Patronaat, Haarlem (NL)
March 28, 2017
Words and pictures by Laetitia
Norwegian black metal band Mayhem needs no introduction. The band’s tumultuous past involves church burnings, suicide and murder, but also a discography featuring albums that are now seen as one of the cornerstones of the black metal genre. Thus, when Mayhem set out on their Mysteriis Dom Sathanas tour, performing this cult record in its entirety, it was no wonder that people came out on a regular Tuesday night to hear and behold this infamous band. Metal-Exposure attended the show in Haarlem, the Netherlands, where Dragged Into Sunlight and the Dutch band YAOTZIN would play as support.
The Dutch black metal band YAOTZIN was finishing their set as yours truly entered the venue. From what can be gathered from a couple of songs, it appeared that the group played a solid show but also a tame one in which power and atmosphere were the lacking aspects. It was up to Dragged Into Sunlight from the UK to plunge the night into real darkness. The stage was decorated by a big chandelier with an animal skull and white candles, exactly the kind you would imagine in an underground ritual of the sorts.
Having not seen this band before, yours truly didn’t know what to expect. Afterwards, it is safe to conclude that the devastating, misanthropic music is well reflected in the band’s stage presence. While playing their crushing, dragging riffs alternated with peculiar soundscapes, the musicians hardly ever faced the crowd and the musicians literally shrouded themselves in darkness when the venue was not set ablaze by strobe lights. These lights were so intense that it felt like you were having a seizure on the spot. Even though a lot of visitors might have been annoyed by stage set up, it perfectly displayed the message of hate and contempt of this collective.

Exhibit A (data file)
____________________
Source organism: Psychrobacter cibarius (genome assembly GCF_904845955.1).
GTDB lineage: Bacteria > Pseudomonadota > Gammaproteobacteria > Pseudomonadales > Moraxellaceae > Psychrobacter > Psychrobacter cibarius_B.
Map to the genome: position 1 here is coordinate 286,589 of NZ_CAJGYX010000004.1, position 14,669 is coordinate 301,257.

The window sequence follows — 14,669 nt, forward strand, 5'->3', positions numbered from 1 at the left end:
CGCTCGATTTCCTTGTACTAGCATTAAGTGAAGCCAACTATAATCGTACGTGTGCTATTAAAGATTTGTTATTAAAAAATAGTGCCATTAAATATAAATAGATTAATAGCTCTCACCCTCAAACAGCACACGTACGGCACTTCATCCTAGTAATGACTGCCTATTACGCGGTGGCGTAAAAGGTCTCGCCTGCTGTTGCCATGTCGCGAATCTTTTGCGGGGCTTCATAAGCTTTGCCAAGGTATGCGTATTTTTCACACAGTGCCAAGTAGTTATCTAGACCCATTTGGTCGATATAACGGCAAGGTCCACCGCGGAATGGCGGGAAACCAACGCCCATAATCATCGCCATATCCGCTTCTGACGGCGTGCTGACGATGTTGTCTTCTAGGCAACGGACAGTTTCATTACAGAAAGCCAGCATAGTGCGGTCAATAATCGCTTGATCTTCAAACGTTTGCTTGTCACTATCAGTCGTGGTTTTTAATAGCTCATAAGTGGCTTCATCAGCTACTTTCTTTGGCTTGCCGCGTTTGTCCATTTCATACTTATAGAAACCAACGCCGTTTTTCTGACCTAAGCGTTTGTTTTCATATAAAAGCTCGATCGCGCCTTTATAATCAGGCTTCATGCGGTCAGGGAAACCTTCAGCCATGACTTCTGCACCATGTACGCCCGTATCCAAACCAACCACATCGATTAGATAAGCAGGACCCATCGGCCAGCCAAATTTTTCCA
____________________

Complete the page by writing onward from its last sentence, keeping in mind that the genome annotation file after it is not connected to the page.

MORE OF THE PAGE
Anticipation rose as Mayhem prepared for their Mysteriis Dom Sathanas set. The venue appeared to be nearly sold out as many (black) metal fans took the opportunity to hear this black metal classic integrally. The band played a taped message at the start of the show asking people to put down their phones and to not take photo’s, and if they still felt the need to do so, without a flash. They could have played this tape to deaf people, since phones were flashing during the entire set.
Against a background of deep red, blue and white lights, the shaded, hooded musicians of Mayhem fired away classic after classic, from the icy Funeral Fog to Pagan Fears. The musicians stoically played their parts and hardly took notice of the crowd, who in turn were in awe by a very on-the-point performance. Vocalist Atilla uttered his wretched and tortured vocals convincingly, Hellhammers drum kit is a sight to behold by itself and the aggressive riffs created a turmoil in the ears of the fans and even urged them into a mosh pit every now and then. It cannot be denied that the Norwegians gave an impressive and theatrical show this evening. Perhaps even a bit too much of the latter because at the end of the night, the feeling surfaced that Mayhem traded a bit of their edge for showiness.